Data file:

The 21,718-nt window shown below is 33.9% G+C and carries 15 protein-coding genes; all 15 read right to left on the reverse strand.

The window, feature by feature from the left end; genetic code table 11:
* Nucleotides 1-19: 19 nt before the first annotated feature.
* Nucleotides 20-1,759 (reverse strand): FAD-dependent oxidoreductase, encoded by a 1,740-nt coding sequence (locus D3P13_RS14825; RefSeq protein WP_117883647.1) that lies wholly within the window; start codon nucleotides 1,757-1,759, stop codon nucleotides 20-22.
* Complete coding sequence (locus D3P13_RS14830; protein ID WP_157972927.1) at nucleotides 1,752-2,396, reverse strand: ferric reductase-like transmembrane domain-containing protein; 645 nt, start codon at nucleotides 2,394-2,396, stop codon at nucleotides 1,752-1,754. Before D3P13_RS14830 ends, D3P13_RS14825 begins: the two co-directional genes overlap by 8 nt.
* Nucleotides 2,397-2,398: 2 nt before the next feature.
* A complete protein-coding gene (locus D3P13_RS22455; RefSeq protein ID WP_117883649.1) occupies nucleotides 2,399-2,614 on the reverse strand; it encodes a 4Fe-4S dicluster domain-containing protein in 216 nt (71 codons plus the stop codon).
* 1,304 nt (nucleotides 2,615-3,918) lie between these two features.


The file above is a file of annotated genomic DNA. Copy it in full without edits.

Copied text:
The 21,718-nt window shown below is 33.9% G+C and carries 15 protein-coding genes; all 15 read right to left on the reverse strand.

The window, feature by feature from the left end; genetic code table 11:
* Nucleotides 1-19: 19 nt before the first annotated feature.
* Nucleotides 20-1,759 (reverse strand): FAD-dependent oxidoreductase, encoded by a 1,740-nt coding sequence (locus D3P13_RS14825; RefSeq protein WP_117883647.1) that lies wholly within the window; start codon nucleotides 1,757-1,759, stop codon nucleotides 20-22.
* Complete coding sequence (locus D3P13_RS14830; protein ID WP_157972927.1) at nucleotides 1,752-2,396, reverse strand: ferric reductase-like transmembrane domain-containing protein; 645 nt, start codon at nucleotides 2,394-2,396, stop codon at nucleotides 1,752-1,754. Before D3P13_RS14830 ends, D3P13_RS14825 begins: the two co-directional genes overlap by 8 nt.
* Nucleotides 2,397-2,398: 2 nt before the next feature.
* A complete protein-coding gene (locus D3P13_RS22455; RefSeq protein ID WP_117883649.1) occupies nucleotides 2,399-2,614 on the reverse strand; it encodes a 4Fe-4S dicluster domain-containing protein in 216 nt (71 codons plus the stop codon).
* 1,304 nt (nucleotides 2,615-3,918) lie between these two features.